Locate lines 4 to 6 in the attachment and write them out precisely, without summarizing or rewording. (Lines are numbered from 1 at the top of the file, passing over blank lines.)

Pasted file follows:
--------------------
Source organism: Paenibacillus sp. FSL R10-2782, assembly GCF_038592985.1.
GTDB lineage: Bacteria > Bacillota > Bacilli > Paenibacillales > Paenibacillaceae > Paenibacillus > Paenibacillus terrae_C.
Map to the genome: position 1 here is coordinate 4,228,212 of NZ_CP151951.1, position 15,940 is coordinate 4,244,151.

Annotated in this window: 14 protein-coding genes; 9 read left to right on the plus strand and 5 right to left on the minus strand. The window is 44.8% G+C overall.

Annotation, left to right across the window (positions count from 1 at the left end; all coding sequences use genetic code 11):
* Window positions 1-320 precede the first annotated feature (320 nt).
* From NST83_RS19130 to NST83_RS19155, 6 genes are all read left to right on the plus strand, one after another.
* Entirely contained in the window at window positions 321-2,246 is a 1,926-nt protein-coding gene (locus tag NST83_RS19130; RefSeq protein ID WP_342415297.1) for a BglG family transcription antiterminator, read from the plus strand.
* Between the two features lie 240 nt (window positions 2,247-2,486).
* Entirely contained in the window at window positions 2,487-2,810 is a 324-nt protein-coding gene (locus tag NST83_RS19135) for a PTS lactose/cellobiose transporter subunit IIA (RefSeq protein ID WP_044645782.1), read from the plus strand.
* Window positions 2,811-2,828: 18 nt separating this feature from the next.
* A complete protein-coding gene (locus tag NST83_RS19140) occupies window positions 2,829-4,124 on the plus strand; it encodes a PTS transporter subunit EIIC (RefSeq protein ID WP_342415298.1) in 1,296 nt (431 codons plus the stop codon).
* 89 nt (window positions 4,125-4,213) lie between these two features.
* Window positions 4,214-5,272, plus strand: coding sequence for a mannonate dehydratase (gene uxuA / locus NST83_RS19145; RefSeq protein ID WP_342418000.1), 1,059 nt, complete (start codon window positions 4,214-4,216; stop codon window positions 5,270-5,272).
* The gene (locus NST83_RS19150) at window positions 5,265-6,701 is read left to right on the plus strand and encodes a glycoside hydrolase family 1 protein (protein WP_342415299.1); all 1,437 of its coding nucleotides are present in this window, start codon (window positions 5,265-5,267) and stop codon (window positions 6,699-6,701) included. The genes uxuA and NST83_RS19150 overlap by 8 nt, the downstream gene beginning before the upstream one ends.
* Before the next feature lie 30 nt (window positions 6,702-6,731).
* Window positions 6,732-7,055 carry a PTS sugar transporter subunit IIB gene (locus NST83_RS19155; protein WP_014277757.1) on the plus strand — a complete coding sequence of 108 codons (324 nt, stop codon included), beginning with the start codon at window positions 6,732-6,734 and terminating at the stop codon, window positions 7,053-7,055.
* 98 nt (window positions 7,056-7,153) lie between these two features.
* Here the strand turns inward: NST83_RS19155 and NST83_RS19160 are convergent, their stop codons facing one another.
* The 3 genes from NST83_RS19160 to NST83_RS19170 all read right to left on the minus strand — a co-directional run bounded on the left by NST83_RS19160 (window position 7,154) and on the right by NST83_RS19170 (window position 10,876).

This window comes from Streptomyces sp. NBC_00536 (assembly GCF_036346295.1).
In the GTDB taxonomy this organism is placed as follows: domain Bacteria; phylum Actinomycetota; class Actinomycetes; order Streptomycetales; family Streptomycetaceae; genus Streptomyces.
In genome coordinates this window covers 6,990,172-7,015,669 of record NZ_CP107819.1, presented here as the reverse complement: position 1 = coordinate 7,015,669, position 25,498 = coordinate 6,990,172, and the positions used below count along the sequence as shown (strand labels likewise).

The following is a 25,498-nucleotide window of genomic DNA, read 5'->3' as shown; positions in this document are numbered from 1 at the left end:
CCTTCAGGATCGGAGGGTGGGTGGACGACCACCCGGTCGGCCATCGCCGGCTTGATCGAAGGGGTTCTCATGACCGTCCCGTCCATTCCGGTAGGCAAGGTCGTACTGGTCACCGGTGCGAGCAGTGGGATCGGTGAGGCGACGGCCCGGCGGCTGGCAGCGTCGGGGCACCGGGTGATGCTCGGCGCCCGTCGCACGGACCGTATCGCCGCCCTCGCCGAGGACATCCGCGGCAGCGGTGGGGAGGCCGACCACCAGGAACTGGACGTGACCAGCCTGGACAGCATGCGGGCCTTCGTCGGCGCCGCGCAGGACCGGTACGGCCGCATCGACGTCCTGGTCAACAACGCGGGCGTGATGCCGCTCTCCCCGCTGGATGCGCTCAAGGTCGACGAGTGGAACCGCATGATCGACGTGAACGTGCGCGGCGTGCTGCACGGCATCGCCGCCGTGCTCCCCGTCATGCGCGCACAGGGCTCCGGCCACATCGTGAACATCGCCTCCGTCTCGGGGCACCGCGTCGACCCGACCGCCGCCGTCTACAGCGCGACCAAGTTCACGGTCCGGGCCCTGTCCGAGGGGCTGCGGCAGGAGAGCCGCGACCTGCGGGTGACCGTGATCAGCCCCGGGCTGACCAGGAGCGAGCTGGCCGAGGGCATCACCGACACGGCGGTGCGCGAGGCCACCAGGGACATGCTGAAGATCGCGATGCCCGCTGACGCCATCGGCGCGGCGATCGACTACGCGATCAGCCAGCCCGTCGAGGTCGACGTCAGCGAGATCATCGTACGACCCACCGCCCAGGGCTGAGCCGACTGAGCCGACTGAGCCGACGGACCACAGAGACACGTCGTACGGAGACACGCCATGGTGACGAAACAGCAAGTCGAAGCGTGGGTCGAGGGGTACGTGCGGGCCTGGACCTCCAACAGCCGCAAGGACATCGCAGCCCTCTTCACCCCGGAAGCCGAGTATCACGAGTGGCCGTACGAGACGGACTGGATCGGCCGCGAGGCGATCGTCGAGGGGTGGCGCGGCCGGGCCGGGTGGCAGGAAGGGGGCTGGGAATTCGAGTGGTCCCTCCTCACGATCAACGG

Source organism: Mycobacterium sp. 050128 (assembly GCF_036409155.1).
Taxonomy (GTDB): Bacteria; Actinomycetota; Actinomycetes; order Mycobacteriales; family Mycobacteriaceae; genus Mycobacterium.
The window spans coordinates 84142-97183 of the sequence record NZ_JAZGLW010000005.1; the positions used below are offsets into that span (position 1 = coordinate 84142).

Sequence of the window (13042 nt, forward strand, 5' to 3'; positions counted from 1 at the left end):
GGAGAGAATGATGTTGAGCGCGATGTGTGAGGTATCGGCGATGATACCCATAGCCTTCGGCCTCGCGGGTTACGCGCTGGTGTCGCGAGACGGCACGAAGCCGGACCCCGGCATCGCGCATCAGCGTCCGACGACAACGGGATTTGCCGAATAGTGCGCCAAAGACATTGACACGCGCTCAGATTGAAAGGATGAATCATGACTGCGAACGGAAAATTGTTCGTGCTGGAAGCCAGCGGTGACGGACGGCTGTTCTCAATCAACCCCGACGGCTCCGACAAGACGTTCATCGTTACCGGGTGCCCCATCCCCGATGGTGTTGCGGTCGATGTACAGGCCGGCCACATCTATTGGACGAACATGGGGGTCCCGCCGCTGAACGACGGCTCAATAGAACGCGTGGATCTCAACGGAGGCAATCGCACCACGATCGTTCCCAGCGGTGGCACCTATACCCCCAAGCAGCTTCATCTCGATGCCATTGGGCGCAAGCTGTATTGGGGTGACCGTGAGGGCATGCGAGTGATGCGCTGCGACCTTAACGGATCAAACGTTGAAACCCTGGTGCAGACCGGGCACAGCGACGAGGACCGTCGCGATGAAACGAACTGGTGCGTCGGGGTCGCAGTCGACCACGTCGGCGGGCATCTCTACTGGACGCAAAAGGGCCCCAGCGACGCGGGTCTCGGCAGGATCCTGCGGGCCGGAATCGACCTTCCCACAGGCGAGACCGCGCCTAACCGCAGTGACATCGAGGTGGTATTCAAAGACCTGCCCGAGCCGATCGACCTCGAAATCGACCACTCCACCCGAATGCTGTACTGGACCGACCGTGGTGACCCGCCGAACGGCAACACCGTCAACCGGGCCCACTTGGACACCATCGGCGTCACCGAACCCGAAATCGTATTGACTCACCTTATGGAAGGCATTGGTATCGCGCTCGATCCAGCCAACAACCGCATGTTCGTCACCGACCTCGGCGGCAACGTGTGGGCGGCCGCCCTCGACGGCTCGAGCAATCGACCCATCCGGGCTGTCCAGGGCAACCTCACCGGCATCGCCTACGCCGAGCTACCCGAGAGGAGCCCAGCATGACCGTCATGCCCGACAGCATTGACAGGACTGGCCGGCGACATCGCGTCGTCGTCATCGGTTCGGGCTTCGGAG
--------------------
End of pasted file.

Annotated in this window: 14 protein-coding genes; 9 read left to right on the plus strand and 5 right to left on the minus strand. The window is 44.8% G+C overall.

Annotation, left to right across the window (positions count from 1 at the left end; all coding sequences use genetic code 11):
* Window positions 1-320 precede the first annotated feature (320 nt).